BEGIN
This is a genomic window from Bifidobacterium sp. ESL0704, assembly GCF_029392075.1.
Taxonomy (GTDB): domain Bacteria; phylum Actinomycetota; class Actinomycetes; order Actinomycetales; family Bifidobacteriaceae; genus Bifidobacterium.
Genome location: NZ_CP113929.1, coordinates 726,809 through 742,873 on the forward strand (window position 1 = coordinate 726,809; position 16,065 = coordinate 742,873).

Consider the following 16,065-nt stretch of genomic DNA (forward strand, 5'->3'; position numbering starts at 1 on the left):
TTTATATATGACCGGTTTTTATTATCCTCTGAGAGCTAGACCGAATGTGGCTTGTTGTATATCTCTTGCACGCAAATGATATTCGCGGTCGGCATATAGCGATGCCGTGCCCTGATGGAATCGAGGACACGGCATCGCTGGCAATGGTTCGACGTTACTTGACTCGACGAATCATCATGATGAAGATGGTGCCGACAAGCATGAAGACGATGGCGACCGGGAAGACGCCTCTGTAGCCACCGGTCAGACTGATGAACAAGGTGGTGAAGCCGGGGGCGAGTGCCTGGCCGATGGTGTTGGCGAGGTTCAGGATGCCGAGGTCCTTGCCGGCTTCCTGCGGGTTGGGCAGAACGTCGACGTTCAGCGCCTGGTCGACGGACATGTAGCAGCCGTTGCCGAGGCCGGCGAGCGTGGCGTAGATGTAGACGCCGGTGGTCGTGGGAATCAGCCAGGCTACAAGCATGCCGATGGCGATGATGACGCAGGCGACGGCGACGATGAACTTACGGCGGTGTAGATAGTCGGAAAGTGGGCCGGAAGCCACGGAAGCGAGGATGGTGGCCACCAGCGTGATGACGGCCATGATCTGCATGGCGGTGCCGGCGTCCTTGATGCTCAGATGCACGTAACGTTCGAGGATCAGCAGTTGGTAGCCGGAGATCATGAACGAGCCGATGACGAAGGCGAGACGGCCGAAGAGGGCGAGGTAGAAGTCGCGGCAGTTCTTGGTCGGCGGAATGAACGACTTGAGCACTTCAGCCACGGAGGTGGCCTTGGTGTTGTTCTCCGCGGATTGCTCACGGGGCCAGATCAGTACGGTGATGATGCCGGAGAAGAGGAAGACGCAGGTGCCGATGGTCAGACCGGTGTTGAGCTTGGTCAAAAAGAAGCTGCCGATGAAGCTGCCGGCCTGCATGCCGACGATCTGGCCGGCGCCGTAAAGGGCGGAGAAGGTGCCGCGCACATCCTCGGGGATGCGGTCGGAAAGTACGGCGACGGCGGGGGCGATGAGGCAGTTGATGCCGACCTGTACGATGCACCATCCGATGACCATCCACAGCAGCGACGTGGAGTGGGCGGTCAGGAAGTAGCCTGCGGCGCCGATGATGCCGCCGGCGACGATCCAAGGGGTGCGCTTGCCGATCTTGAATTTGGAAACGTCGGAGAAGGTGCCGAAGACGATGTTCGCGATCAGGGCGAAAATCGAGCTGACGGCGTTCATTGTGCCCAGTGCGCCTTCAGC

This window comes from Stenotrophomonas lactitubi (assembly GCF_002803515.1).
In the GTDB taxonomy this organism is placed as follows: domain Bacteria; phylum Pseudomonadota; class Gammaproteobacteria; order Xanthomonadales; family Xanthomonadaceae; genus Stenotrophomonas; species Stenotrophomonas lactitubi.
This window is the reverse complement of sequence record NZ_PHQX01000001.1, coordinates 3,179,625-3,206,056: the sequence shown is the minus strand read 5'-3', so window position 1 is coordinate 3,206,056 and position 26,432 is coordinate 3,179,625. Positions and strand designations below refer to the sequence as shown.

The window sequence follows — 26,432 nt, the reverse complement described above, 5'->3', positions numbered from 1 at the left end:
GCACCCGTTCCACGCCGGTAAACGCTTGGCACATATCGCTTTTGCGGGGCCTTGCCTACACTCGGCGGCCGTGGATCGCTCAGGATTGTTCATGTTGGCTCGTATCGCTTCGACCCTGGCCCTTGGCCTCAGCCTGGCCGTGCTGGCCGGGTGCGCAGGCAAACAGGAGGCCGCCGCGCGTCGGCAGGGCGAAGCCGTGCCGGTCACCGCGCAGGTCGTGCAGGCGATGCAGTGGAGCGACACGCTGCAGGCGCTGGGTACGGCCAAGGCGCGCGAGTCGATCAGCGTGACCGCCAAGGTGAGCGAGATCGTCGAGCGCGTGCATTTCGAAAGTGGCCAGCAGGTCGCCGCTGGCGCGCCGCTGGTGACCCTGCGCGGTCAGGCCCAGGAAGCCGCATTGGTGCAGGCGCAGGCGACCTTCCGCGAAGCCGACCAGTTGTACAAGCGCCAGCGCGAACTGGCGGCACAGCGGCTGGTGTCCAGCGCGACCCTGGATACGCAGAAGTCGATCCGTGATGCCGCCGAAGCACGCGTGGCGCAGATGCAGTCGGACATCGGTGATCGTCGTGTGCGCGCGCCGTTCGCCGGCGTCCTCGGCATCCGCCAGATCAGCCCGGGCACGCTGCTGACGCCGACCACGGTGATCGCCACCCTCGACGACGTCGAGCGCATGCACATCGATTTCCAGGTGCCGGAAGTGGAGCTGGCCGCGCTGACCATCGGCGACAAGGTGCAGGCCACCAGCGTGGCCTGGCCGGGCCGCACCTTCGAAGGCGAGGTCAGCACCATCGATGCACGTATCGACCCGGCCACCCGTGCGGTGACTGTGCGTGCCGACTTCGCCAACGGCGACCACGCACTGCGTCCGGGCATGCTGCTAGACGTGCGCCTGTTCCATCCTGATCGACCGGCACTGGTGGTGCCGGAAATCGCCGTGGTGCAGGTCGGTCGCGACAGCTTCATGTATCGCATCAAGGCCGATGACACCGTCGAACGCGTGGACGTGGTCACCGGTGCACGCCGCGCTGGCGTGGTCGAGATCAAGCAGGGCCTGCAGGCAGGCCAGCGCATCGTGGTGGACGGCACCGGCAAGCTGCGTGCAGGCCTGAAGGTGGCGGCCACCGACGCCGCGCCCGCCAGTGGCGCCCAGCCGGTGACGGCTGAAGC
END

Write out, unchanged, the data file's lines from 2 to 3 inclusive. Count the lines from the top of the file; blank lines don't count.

Taxonomy (GTDB): domain Bacteria; phylum Actinomycetota; class Actinomycetes; order Actinomycetales; family Bifidobacteriaceae; genus Bifidobacterium.
Genome location: NZ_CP113929.1, coordinates 726,809 through 742,873 on the forward strand (window position 1 = coordinate 726,809; position 16,065 = coordinate 742,873).